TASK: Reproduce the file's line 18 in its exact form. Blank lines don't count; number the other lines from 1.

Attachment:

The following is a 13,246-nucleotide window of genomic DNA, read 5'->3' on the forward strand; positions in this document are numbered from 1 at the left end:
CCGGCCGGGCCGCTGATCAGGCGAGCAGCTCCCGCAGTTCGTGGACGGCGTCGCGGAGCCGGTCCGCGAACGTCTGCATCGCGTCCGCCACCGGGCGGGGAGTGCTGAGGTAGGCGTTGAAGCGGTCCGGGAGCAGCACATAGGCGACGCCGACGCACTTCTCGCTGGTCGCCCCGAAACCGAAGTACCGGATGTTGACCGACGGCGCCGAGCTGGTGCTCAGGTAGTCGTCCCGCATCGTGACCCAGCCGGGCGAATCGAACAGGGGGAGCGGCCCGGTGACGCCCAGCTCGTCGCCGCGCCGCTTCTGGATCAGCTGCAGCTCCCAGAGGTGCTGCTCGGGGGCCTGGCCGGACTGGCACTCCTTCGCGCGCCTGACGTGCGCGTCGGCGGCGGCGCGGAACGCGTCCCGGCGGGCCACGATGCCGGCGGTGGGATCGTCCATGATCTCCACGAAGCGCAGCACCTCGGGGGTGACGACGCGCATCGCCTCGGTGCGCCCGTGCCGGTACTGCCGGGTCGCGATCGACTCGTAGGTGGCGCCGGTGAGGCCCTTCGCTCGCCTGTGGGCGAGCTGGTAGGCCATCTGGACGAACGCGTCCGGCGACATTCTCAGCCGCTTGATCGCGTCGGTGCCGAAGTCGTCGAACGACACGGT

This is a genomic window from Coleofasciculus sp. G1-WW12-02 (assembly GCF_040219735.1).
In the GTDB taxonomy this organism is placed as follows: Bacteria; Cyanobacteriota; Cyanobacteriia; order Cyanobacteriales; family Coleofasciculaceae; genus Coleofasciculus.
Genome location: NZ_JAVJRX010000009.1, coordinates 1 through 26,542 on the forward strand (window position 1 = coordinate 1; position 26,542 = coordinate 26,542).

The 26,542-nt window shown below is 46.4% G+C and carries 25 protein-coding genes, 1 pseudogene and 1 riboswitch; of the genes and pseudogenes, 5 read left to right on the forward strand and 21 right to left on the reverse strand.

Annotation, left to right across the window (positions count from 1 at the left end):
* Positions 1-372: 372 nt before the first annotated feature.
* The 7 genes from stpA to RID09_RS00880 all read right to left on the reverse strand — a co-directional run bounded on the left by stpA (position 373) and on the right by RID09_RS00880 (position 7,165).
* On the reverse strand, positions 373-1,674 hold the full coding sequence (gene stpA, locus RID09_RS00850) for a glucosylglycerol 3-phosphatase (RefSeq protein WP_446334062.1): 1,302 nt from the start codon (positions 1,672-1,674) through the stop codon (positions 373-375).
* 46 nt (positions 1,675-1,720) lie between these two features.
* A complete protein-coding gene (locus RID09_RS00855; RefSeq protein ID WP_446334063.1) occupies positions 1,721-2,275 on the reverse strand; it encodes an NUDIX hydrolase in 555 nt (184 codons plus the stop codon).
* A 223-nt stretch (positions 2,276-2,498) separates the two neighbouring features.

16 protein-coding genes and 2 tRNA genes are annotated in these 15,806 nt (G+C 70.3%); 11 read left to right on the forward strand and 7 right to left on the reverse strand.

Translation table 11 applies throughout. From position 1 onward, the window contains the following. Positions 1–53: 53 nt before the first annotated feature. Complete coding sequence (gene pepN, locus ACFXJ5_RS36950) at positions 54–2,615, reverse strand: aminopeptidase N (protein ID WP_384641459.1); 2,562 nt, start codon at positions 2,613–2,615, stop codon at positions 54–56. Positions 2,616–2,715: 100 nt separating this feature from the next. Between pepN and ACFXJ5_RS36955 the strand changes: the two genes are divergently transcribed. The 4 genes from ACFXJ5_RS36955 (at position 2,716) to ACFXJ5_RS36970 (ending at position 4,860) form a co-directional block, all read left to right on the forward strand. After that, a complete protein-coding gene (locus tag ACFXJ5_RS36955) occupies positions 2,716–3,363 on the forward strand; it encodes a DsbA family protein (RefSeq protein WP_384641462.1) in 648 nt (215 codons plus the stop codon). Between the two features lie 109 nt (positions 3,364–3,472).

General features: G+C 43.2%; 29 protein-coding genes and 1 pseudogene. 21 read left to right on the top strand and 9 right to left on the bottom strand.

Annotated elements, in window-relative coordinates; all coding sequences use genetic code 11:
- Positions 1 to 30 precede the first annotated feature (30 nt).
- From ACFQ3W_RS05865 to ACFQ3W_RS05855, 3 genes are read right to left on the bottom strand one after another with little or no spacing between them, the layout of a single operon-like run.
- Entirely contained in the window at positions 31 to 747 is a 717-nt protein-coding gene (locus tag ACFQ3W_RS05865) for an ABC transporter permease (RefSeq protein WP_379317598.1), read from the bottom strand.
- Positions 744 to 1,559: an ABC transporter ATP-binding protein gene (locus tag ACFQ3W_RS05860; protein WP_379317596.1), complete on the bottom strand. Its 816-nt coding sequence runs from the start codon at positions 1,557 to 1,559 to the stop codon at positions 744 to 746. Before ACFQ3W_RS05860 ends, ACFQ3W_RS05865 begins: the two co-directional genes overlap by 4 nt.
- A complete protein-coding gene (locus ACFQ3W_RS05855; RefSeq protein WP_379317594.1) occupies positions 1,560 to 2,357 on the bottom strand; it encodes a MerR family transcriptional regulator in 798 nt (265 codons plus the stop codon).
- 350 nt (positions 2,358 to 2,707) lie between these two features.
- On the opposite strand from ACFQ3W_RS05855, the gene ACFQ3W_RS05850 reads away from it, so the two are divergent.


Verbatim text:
- Positions 1 to 30 precede the first annotated feature (30 nt).